(Reuters) - Double Olympic gold medalist and overall World Cup champion Mikaela Shiffrin is set to return to competitive action in Sweden this week after taking more than a month out following the death of her father.
The American, who turns 25 on Friday, said on social media that Are “feels like the right place to rejoin my World Cup family and try to race again”.
The Swedish resort is due to host the final three races of the World Cup season this week -- a parallel giant slalom on Thursday followed by a giant slalom on Friday and slalom on Saturday.
The World Cup finals scheduled for the Italian resort of Cortina d’Ampezzo have been canceled due to the coronavirus outbreak.
Shiffrin, whose father Jeff died in an accident at home in Colorado on Feb. 2 aged 65, is 153 points behind Italian Federica Brignone in the overall standings with 300 points still to be won.
“I have some wonderful memories with my dad here during the World Cup finals and world champs, so I’ve been looking forward to returning for these races,” the three-times overall World Cup winner said on Instagram.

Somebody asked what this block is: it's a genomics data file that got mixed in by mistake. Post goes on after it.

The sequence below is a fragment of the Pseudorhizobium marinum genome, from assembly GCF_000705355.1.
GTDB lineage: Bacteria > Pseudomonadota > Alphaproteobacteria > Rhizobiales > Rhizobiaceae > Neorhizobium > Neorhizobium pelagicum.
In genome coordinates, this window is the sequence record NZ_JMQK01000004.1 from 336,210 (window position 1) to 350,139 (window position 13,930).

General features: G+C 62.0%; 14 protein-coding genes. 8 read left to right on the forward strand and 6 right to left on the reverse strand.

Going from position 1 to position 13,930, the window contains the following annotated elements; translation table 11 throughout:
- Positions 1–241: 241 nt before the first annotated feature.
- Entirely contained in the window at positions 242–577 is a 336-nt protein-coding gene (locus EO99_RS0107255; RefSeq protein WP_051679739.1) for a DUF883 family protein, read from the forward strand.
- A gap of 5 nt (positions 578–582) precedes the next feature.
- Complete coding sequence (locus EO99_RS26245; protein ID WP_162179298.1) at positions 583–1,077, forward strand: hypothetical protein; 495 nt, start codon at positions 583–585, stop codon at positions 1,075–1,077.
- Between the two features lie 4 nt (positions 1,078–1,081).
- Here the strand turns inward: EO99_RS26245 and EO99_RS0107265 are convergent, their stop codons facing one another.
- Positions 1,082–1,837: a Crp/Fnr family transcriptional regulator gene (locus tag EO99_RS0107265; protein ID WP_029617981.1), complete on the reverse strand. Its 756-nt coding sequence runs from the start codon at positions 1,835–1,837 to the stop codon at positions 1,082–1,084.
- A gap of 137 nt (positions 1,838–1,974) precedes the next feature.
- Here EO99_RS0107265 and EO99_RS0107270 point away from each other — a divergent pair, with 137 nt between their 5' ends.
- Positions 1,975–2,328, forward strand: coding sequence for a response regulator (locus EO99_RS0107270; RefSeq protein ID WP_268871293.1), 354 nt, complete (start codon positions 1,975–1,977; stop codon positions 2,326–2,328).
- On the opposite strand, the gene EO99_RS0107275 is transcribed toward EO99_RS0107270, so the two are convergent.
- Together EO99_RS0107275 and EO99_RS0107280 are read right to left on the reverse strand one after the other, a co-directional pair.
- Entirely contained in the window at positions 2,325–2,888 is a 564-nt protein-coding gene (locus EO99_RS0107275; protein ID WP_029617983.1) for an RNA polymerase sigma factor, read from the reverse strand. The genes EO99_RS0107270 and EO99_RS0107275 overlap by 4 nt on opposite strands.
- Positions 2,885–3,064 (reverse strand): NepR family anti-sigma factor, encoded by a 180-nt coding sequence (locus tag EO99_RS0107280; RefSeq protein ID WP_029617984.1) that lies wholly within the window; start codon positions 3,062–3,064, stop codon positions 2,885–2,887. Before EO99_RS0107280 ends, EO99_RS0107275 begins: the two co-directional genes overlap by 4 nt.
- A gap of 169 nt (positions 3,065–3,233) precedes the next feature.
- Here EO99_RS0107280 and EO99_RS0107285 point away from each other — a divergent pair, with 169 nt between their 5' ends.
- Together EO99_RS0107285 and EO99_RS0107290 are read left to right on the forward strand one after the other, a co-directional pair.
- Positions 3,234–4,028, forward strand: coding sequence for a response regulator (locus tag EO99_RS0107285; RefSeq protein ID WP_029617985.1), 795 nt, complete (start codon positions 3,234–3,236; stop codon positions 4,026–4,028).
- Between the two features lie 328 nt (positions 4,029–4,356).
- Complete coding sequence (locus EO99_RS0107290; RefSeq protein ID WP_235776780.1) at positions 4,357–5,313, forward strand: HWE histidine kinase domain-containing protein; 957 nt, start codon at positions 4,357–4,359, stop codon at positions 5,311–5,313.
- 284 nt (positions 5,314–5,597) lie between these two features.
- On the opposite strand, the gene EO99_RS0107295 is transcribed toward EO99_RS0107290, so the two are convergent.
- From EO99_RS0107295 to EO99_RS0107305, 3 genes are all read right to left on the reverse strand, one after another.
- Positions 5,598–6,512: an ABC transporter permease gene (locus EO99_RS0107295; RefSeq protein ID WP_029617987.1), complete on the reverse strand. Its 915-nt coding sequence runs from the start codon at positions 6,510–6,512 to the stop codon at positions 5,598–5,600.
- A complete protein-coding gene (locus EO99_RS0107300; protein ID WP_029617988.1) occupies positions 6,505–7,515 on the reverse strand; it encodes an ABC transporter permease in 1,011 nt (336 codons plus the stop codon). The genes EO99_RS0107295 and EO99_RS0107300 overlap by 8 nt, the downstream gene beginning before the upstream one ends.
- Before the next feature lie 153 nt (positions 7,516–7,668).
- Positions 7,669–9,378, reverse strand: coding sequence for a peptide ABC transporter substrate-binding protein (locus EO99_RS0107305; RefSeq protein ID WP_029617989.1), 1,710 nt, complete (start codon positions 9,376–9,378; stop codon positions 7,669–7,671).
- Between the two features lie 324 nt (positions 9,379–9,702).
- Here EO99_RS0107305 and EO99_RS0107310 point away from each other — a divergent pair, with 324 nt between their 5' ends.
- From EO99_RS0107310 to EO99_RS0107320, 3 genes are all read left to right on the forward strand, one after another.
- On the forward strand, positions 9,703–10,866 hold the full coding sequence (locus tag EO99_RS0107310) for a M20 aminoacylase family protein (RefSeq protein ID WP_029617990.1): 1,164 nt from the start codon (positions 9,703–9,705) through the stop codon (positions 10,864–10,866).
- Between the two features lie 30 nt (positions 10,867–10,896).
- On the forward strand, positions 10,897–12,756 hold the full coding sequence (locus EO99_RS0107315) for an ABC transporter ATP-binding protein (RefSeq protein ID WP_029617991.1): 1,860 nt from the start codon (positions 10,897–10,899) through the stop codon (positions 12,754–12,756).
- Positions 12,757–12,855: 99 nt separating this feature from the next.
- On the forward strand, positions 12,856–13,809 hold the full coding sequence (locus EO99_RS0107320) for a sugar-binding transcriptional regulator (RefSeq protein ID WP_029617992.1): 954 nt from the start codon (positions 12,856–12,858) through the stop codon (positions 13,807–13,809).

“I still have no real goals or expectations. I just would like to try and race again before the end of the season.”
Shiffrin said she would need space and privacy, with the coronavirus also a concern.
“The heartbreak remains -- for this reason, and also due to concerns about the coronavirus, I ask that you be accepting of my decision to limit my interactions with the media, fans and competitors,” she said.
“This means no selfies, autographs, hugs, high fives, handshakes or kiss greetings, and limited interviews if any... I think it is the best way to not only protect myself but also the responsible thing to do for everyone.”
Last December Shiffrin equaled compatriot Lindsey Vonn’s record for the most women’s World Cup victories in one discipline after winning the 43rd slalom of her career in Lienz, Austria.
Shiffrin is on 66 World Cup wins overall, closing in on Vonn’s all-time women’s record of 82.
Reporting by Alan Baldwin in London; Editing by Ken Ferris
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